The Utah Bucket List

Fishing on the Green River

The biggest mistake anglers make while fishing the Green River below Flaming Gorge Dam is not looking up every once in a while.

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Clear water, gorgeous view

The Salt Lake Tribune

The biggest mistake anglers make while fishing the Green River below Flaming Gorge Dam is not looking up every once in a while.

Fly fishers at the world-renowned destination often become so focused on watching their fly and the thousands of fish it is floating over, they fail to notice the amazing country surrounding the river.

Fishing on the Green River

Photo by Francisco Kjolseth

"The landscape makes you want to discover what is around each corner. It just keeps driving you on and on," said Steve Schmidt, owner of Western Rivers Flyfisher, one of seven permitted fishing outfitters on the Green River. "The water is so clear it makes you want to see what is around that rock and see what is sitting in that riffle."

Explorer John Wesley Powell came up with the name Flaming Gorge in 1869 after observing bright sunlight on the deep red and orange canyons of the Green River corridor in northeastern Utah.

If anglers could lift their heads every once in a while they would see that Powell's name for the area was quite appropriate and worth the glance, even if they do miss a fish striking their fly. (No worm bait is allowed on the Green, an artificial-only fishery.)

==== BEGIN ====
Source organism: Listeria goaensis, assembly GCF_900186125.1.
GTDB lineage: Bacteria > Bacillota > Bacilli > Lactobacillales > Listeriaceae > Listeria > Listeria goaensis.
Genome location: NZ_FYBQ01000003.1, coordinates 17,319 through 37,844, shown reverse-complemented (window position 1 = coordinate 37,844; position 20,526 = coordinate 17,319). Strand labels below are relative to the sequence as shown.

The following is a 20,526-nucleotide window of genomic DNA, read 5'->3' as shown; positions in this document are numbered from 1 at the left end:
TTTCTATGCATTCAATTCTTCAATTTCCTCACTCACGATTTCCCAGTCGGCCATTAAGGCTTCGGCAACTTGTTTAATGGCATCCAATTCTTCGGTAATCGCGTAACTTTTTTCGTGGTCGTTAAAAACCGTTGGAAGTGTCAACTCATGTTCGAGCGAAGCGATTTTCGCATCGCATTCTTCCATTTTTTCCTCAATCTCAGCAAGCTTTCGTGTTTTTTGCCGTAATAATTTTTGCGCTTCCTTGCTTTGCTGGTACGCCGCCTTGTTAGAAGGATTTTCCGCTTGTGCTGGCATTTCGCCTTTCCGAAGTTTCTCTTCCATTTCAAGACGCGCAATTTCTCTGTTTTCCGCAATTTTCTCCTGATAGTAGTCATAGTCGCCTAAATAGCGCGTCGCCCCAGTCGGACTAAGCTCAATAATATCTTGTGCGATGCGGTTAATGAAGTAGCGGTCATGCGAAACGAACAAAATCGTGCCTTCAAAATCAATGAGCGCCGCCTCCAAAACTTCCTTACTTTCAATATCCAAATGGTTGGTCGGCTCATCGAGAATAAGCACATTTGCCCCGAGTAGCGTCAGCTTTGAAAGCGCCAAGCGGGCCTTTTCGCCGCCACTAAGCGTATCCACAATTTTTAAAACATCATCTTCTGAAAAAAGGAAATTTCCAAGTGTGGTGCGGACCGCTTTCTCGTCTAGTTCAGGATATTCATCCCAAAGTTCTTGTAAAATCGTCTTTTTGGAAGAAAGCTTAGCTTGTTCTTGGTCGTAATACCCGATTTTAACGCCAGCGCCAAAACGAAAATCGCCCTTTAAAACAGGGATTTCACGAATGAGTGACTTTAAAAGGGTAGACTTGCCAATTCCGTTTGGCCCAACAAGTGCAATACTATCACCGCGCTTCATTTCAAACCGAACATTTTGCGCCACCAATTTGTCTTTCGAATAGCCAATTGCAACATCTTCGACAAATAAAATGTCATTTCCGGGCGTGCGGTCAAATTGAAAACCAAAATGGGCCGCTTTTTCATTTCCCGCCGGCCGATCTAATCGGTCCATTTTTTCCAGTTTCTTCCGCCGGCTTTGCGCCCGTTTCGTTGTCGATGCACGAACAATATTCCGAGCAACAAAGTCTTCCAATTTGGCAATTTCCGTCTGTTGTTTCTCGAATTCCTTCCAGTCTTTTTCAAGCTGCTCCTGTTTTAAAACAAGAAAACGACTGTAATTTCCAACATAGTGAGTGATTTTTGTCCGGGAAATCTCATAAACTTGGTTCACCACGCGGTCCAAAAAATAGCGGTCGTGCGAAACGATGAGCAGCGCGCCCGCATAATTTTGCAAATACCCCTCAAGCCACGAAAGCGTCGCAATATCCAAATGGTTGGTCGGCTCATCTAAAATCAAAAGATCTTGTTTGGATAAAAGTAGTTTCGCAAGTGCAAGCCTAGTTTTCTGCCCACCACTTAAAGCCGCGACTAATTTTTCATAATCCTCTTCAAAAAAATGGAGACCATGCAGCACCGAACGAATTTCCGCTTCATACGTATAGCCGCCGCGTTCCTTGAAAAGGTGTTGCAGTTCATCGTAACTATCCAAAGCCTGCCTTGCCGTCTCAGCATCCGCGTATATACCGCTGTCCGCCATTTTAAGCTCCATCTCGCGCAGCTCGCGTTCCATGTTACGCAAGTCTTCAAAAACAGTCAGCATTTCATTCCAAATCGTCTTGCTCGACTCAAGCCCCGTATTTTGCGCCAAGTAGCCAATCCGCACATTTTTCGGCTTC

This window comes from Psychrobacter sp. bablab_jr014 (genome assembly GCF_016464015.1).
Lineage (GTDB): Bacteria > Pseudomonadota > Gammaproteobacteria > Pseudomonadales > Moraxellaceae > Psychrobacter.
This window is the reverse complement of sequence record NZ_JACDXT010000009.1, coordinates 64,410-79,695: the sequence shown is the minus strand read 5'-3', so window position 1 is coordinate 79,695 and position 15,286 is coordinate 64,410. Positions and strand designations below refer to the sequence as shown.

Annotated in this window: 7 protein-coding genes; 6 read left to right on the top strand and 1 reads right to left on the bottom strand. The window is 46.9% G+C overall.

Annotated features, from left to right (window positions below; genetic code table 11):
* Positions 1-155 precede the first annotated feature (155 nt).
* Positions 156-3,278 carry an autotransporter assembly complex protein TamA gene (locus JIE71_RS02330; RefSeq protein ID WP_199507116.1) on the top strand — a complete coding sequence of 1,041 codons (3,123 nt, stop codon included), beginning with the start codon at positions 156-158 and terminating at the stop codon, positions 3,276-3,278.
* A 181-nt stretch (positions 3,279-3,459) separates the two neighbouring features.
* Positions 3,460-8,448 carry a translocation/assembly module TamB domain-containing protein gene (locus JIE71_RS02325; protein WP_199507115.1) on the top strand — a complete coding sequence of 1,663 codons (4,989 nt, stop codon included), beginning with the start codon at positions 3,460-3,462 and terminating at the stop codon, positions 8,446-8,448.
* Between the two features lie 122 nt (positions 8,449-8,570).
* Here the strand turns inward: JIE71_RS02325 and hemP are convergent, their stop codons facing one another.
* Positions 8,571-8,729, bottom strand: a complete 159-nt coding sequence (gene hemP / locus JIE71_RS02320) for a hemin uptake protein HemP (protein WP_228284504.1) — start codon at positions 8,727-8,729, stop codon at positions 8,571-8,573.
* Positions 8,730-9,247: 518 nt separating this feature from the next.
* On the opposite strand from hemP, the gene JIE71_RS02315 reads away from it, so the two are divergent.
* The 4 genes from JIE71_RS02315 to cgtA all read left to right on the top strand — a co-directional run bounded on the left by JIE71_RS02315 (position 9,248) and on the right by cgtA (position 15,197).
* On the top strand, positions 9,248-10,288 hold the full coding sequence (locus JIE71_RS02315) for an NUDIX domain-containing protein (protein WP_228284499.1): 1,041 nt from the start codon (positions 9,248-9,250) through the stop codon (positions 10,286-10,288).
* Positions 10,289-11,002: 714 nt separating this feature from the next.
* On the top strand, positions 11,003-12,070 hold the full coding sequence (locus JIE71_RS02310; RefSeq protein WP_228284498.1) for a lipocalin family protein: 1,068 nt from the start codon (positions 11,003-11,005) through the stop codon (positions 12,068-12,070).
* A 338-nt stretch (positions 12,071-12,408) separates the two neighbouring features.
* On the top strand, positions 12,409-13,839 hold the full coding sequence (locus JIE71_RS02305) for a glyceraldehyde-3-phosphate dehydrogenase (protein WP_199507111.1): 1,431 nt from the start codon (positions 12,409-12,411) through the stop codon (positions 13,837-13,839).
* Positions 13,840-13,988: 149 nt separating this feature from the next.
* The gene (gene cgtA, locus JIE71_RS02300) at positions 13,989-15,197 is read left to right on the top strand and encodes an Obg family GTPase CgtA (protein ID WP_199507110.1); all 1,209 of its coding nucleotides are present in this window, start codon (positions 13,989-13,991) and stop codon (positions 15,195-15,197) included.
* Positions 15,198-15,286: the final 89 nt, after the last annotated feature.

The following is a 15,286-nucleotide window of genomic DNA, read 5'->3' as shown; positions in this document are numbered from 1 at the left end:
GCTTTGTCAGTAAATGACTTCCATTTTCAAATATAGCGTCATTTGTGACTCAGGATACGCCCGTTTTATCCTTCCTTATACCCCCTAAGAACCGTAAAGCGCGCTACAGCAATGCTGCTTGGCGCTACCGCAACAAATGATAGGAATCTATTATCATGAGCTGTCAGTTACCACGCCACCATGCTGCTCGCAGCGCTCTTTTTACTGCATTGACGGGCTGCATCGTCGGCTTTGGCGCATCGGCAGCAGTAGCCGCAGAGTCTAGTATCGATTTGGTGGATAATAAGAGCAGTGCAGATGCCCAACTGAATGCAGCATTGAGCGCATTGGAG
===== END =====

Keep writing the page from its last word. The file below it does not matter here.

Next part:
State officials report an average of 15,000 trout per square mile in the upper sections of the Green, which can prove as frustrating as it is exciting because the fish are so visible in the emerald water.

But the Green River corridor from the dam to the Colorado state line (some 30 miles) is more than canyon country and it should be experienced by more than anglers.

'Dean of the Green'

The portion of the Green River flowing from Wyoming to Colorado through Utah — widely known as Red Canyon — is much different today from Powell's time.

The landscape changed dramatically when construction on the Bureau of Reclamation's Flaming Gorge Dam began in 1958. The dam was completed late in 1962, and the reservoir would eventually stretch for more than 90 miles flooding the Green River corridor in Utah and Wyoming.

The dam also altered the river below the reservoir and turned what had been water too warm and silty for trout into one of the finest cold­water fisheries in the world.

"I've seen it go from sand beaches everywhere to the rocks we see today. The amount of structure we see is phenomenal," said Emmett Heath, who caught his first trout on the Green before the dam was completed.

Heath, who would eventually become known as "The Dean of the Green" for his guiding skills on the famed river, can't begin to figure out how many people he has floated down the Green, but most of them had similar experiences.

"The most common thing you hear is the beauty. They never saw anything quite this beautiful or water this clear," Heath said. "I always point out the structure under the water as it is also really out of the ordinary."

While he can still put clients on fish and cast a fly on a pinhead while sitting in the front of a dory, Heath has turned his eye in another direction in recent years.